[src] cvs commit: src/sys/dev/fdc fdc.c fdc_isa.c fdc_pccard.c fdcvar.h src/sys/modules/fdc Makefile

Nate Lawson nate at root.org
Wed Jul 7 21:59:48 PDT 2004

M. Warner Losh wrote:
> In message: <40EC9698.4050201 at root.org>
>             Nate Lawson <nate at root.org> writes:
> : The problem I've run into involves the question that when multiple 
> : drivers can claim a device, can you use anything in the device to pass 
> : info to the attach routine?  I want to do a device_set_flags() to pass 
> : the PNP flag to isa_attach() iff the isa PNP routine wins the probe.  Is 
> : this ok since device_probe will be called a second time on the winning 
> : driver?  As long as I destructively set the flags, it seems this is ok.
> Generally this is considered bad form.  The only reason we call probe
> the second time is to get the device name correct.  We may optimize
> this away at some point, or we may call probe dozens of time in the
> future.  Generally, you put code into attach routine to cope.  The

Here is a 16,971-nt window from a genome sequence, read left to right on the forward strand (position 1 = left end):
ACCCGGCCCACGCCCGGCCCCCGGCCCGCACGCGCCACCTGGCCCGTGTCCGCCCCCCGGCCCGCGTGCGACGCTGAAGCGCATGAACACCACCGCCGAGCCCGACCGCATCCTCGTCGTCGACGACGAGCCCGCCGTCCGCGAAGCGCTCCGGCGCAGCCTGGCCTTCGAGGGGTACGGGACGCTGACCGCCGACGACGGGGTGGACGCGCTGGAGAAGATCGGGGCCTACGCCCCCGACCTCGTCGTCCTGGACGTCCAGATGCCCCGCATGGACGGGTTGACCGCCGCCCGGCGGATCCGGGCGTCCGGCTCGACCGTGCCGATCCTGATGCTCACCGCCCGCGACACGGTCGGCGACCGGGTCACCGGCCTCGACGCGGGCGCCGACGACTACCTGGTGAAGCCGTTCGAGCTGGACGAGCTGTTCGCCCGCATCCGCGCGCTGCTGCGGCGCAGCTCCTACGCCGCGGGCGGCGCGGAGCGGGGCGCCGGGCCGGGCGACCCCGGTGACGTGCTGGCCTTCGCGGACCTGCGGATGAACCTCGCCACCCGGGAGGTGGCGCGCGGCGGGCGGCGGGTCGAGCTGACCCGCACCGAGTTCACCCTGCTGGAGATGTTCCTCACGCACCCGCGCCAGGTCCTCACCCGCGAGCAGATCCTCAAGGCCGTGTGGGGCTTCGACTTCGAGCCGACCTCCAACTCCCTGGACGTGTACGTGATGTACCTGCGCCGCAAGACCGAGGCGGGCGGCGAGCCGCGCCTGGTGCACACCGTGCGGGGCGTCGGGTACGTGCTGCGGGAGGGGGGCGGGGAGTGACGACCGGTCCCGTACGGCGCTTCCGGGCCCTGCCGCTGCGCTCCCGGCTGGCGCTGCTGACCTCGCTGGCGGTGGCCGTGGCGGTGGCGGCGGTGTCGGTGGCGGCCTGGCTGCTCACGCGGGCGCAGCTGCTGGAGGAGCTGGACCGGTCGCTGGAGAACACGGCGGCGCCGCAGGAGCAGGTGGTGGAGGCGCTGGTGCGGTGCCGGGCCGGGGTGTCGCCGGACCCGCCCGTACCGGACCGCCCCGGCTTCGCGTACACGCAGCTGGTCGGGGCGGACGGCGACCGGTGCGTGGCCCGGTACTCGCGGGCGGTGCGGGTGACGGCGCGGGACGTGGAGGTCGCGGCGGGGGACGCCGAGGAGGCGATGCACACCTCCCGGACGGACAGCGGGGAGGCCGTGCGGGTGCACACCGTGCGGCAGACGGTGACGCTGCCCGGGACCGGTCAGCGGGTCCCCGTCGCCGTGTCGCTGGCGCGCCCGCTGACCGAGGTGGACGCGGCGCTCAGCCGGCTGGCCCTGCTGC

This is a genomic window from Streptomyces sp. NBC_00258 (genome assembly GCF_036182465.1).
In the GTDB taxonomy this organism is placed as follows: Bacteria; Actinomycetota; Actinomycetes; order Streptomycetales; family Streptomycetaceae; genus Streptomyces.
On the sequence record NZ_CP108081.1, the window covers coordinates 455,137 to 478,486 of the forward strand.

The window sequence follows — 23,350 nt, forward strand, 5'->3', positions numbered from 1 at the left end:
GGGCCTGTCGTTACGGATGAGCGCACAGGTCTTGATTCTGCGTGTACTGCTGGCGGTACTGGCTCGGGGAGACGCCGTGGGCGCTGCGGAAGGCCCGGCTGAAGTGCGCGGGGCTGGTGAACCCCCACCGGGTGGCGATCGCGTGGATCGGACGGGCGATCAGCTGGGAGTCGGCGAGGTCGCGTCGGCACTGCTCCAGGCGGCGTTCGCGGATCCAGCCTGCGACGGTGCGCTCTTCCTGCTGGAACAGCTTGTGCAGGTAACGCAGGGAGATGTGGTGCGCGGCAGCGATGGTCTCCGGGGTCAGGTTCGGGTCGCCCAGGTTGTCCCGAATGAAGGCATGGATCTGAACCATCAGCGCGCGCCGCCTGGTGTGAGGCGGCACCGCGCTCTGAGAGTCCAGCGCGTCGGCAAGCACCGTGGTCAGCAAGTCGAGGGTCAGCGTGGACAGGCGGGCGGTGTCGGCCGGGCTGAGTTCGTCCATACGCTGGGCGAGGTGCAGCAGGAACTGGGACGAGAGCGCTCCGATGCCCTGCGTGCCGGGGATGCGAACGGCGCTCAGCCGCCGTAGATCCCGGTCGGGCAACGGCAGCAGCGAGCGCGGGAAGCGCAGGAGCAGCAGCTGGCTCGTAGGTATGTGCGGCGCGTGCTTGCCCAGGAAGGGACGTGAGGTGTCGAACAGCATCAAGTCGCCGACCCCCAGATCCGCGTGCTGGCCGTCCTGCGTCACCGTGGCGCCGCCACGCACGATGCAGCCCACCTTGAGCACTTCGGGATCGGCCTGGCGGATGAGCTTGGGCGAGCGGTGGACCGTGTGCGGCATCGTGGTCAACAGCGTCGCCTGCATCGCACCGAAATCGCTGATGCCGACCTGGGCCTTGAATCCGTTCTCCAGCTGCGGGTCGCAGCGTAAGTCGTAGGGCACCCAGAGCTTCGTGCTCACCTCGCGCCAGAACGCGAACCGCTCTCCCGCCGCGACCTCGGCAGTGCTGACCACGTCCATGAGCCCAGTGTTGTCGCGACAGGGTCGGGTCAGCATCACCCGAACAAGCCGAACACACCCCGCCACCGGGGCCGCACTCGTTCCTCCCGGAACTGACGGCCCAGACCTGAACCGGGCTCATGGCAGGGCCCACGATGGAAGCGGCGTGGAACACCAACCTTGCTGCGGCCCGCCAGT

> attach routine can call the get pnp id call in isa to find out if it
> is plug and play and set the flags there.

I can't work around this in attach.  Both ACPI and ISA offer the ISA pnp 
probe method and need to set ISPNP if probing via PNP.  Also, there will 
be the ACPI _FDE method.  But the attach routine doesn't need to be any 
different.  I had to add a stub attach for both ISA and ACPI that sets 
the PNP flag and then calls the common isa_attach.  There was no other 
way to differentiate which probe succeeded without setting a flag 
somewhere.  But this was poor.

I think it should make sense that any flags you set in probe are the 
ones that are set in attach if you win the probe.  Otherwise you'll end 
up duplicating probe in attach (another bad idea).

> Normally drivers have a common alloc_resources, but the floppy disk
> can have so many different allocations from the upper layers that I
> think that we'll have problems having one for all the attachments.

There's another hack we need. Some people have BIOSs that specify
0x3f2-0x3f5 for the data port (leaving out 0x3f0-0x3f1). So we'll need
to say that if an incomplete range is specified, try adding the bottom
end. I can't see how Windows works on that system except by hard-coding
the port values.


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